Diseases > Calcium Pyrophosphate Deposition Disorder (CPPD) > What is it?
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What is CPPD?
Calcium pyrophosphate deposition disorder (CPPD) is a form of arthritis (rheumatological disease). It results from the formation of calcium pyrophosphate crystals around the joints and tendons. These crystals can be present in the knees, wrists, pelvis, elbow, shoulder, knuckles and other joints.
CPPD is a bit like a chameleon. It can mimic symptoms of many other arthritic diseases including gout, osteoarthritis, rheumatoid arthritis, and tendonitis. This can make the diagnosis of CPPD a little tricky!
Gout is caused by a build-up of crystals in the joints. In gout, these crystals are made up of uric acid. When uric acid crystals form in a joint the immune system attacks them causing severe pain, redness, and swelling. In CPPD, the crystals are made up of calcium pyrophosphate. When calcium pyrophosphate crystals form suddenly inside a joint the immune system can attack them as well. This results in a joint that is very painful, red, and swollen just like gout. For this reason, CPPD is sometimes known as pseudogout.
CPPD can be also associated with osteoarthritis (OA). Calcium pyrophosphate crystals can build up in joints that are typically affected by OA such as the knees. They can also build up in joints that are not typically affected by OA such as the wrists, pelvis, elbows and shoulders. If a joint looks like it is affected by osteoarthritis but it isn’t in a typical location for OA it might be CPPD.
When CPPD affects joints in the hands (knuckles) it can be mistaken for rheumatoid arthritis (RA). The knuckles can be swollen, painful and stiff, just like RA. But an X-ray of the hand will not show changes that would typically be expected with RA.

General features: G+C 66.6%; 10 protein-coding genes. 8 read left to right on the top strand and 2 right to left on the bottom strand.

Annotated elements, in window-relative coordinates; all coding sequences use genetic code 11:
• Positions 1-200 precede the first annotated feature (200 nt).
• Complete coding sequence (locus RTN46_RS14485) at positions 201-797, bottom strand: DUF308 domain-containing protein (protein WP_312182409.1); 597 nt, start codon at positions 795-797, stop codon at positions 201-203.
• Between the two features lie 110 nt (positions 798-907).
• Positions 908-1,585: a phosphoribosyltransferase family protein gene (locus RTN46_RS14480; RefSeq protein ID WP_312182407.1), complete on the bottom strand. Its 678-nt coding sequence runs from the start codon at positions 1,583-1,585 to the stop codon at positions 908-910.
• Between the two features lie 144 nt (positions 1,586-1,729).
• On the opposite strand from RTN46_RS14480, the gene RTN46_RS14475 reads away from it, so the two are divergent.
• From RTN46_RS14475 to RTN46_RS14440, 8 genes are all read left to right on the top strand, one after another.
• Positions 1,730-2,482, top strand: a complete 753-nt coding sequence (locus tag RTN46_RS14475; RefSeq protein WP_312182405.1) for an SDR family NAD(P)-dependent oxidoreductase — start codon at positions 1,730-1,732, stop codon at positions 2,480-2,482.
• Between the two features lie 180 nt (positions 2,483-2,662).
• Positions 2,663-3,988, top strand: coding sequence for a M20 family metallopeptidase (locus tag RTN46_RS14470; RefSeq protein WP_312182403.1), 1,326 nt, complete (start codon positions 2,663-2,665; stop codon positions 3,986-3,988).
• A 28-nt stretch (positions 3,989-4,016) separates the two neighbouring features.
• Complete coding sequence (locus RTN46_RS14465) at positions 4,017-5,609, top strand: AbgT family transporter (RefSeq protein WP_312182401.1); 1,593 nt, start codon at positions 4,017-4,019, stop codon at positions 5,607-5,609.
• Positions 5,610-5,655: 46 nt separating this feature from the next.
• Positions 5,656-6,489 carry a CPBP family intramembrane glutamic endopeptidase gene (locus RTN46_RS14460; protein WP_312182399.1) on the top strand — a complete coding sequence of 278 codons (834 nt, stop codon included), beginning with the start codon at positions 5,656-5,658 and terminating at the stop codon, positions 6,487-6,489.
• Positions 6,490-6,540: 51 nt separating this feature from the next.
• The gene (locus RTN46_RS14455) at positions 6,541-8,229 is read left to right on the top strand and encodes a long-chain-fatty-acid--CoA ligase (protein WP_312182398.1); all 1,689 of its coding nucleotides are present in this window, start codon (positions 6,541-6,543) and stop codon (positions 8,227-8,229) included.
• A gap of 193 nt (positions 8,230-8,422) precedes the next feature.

CPPD can also cause calcification of the tendons and ligaments. This typically affects the tendons around the shoulder joints (rotator cuff) and the achilles tendon (the heels). This can be severe and debilitating.
What causes CPPD?
CPPD is caused by a build-up of calcium pyrophosphate crystals in the joints and tendons throughout the body. We do not know why these crystals form. As far as we know, taking calcium supplements does not cause CPPD or make it worse.
Who gets CPPD?
CPPD typically affects men and women over the age of 50. There can be other diseases associated with CPPD. These include hypothyroidism (underactive thyroid gland), hyperparathyroidism (overactive parathyroid gland), hypomagnesemia (low magnesium) or hemochromatosis (too much iron in the body).
How is CPPD diagnosed?
CPPD can be difficult to diagnose because of its chameleon-like nature. A rheumatologist – a specialist in arthritis and autoimmune diseases – is the best position to diagnose the disease. Your rheumatologist will take a complete history and perform a thorough physical examination. This is usually followed by blood tests, X-rays and other types of tests.
What tests are done to diagnose CPPD?
The first step to help diagnose CPPD is a thorough history and a complete physical examination by an arthritis specialist (rheumatologist). X-rays can then be very useful to see typical features of CPPD. Sometimes a sample of fluid from an affected joint can be used to the confirm diagnosis of CPPD. Sometimes an ultrasound can show calcium build-up in the tendons. Blood tests are used to look for conditions associated with CPPD including levels of thyroid hormone (TSH), parathyroid hormone (PTH), iron (ferritin) and magnesium.
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